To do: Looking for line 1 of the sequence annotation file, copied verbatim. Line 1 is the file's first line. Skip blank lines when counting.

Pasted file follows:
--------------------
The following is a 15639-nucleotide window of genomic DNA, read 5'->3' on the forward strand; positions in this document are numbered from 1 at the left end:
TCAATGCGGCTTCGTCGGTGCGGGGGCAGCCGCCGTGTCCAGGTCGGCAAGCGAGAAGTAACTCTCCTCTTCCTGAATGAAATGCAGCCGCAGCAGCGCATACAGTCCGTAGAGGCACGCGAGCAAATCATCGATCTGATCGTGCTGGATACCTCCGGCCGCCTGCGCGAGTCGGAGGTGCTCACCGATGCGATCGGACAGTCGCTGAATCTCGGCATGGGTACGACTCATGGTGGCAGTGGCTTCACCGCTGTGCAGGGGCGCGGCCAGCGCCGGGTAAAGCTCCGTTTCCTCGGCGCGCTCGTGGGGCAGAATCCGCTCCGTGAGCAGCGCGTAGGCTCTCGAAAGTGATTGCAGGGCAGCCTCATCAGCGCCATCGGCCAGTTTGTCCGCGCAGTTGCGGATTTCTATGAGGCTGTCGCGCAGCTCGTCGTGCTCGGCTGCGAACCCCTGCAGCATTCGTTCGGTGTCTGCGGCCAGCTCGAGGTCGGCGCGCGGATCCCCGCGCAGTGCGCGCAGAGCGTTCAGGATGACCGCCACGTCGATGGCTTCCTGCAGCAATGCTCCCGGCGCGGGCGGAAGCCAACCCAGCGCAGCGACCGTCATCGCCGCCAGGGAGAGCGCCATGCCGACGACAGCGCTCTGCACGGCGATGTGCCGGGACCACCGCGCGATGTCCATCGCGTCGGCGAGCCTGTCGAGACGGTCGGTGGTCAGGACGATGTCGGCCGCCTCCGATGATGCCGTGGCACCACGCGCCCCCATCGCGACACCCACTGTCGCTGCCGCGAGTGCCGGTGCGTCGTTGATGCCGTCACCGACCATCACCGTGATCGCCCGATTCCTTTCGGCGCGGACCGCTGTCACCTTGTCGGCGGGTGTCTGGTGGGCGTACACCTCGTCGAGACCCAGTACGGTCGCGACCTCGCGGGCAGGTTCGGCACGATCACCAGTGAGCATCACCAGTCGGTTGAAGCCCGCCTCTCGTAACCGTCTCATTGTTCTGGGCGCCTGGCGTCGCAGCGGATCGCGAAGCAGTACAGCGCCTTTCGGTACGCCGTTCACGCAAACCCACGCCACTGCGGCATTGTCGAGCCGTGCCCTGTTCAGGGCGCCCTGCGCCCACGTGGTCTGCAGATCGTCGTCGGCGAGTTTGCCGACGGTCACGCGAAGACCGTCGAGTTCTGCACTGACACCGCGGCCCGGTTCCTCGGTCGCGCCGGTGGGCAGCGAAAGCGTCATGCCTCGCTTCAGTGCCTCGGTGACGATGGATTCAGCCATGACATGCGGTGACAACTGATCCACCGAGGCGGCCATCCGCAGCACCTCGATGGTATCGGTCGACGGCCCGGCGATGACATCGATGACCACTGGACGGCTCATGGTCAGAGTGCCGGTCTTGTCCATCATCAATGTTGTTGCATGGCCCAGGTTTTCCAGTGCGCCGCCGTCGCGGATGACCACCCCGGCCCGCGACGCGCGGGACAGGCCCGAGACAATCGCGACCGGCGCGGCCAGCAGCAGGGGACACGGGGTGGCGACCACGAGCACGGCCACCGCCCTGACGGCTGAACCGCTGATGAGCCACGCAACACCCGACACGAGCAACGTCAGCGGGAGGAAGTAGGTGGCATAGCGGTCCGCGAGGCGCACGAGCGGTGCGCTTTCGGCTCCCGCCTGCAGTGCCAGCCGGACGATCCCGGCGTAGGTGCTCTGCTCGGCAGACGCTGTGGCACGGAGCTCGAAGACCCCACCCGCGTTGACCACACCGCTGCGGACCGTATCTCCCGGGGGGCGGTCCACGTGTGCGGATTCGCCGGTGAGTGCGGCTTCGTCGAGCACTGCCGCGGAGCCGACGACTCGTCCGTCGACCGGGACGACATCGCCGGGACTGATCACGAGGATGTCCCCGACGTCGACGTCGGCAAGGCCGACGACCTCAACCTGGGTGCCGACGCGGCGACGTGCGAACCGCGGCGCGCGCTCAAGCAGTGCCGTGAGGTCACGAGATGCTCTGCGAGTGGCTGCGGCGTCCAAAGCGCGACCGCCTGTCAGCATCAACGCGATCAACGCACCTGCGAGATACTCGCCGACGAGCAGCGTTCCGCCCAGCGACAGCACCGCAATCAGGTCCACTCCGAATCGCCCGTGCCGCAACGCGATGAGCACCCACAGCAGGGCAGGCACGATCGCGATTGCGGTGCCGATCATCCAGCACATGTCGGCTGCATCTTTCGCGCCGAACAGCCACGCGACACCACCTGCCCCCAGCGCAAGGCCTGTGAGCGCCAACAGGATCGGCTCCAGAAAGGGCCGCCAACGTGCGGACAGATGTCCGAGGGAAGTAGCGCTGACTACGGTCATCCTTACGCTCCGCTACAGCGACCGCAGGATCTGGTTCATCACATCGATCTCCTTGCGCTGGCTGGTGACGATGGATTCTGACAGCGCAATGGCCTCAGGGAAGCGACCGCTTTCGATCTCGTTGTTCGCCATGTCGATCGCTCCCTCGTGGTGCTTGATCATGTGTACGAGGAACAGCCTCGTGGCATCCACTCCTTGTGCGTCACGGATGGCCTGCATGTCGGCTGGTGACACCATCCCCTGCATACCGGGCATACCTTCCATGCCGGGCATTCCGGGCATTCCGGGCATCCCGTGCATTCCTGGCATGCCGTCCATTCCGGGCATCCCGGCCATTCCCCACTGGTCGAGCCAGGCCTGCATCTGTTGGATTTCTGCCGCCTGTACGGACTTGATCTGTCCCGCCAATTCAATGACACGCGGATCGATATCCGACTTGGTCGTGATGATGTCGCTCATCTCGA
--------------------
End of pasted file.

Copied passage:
The following is a 15639-nucleotide window of genomic DNA, read 5'->3' on the forward strand; positions in this document are numbered from 1 at the left end: